Courtesy: Massachusetts Historical Society.
Sunday, April 27, 2014
Abigail Adams, Mercy Otis Warren, and Judith Sargent Murray all contributed to the intellectual life of the American Revolution. A panel of historians discusses their writings, lives and views on politics, equality and the war against Great Britain.
Tuesday, April 29, 2014 at 2:02pm (ET)
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While the Founding Fathers often get all of the credit for the creation of America – without the encouragement and work of many women things may have ended up differently. George Mason University History Professor Rosemarie Zagarri examines the important role that women played in generating support for the revolutionary war and how their involvement helped pave the way for a greater political identity for women within the new nation.
Revolutionary War history courses generally teach students about the actions of men on the battlefield. But women's lives during that time were largely centered on the home, and any political influence they achieved was through their husbands. In this class, Professor Catherine Allgor of the University of California-Riverside teaches about the lives of women in the early American republic.
Author Rawn James describes Supreme Court Justice Thurgood Marshall’s early career and profiles his mentor, Charles Hamilton Houston. The two lawyers led the NAACP’s legal office in challenging Jim Crow laws with a focus on school integration.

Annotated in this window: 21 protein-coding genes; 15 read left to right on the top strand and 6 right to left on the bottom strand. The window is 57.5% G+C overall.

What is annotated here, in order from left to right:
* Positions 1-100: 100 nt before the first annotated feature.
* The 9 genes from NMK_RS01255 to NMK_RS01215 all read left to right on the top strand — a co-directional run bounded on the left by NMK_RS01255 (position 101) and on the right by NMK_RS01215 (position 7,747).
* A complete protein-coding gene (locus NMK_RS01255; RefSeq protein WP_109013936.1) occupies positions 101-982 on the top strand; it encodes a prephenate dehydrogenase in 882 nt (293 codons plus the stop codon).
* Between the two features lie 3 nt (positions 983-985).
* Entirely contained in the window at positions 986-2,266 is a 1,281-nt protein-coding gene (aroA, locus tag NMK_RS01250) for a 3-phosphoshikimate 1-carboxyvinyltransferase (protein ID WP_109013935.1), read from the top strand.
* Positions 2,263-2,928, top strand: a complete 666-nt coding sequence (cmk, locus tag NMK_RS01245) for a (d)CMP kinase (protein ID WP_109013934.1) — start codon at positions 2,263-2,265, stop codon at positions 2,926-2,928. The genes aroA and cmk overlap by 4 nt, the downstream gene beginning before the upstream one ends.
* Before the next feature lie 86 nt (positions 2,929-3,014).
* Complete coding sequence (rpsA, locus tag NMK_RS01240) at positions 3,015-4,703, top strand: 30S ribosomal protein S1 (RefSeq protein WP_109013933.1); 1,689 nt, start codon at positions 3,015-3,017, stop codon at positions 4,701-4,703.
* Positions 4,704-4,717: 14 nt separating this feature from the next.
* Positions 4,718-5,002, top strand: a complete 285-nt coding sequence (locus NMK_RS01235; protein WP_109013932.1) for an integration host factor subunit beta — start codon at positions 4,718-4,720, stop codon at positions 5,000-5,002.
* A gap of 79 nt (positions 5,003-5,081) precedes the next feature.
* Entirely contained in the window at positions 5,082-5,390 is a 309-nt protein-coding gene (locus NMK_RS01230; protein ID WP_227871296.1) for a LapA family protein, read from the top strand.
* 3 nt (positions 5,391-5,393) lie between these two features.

President Truman’s grandson, Clifton Truman Daniel, joins atomic bomb survivors from Hiroshima and Nagasaki to discuss the lasting legacy of the nuclear attacks that ended World War II in the Pacific. It was President Truman who ordered the bombs dropped on the Japanese cities. We’ll hear the survivors describe the attacks as they experienced them – and the lasting emotional and physical effects of the bombings. This event was hosted by the Japan Society.
Indiana University professor Michael McGerr discusses feminism and its impact on popular music in the 1960s and ‘70s. The class is part of a course called “Rock, Hip Hop and Revolution: Popular Music in the Making of Modern America, 1940 to the Present.”
Oregon State University professor Marisa Chappell discusses the Civil Rights movement in the 1960s and the anti-poverty and entitlement programs that were part of President Lyndon Johnson’s “War on Poverty.” She also details the societal attitudes toward impoverished minorities at the time, focusing on the challenges faced by single mothers.
Central Connecticut State University professor Robert Wolff and his class examine how the memory of the Civil War has changed from its 50th and 100th anniversaries to the present.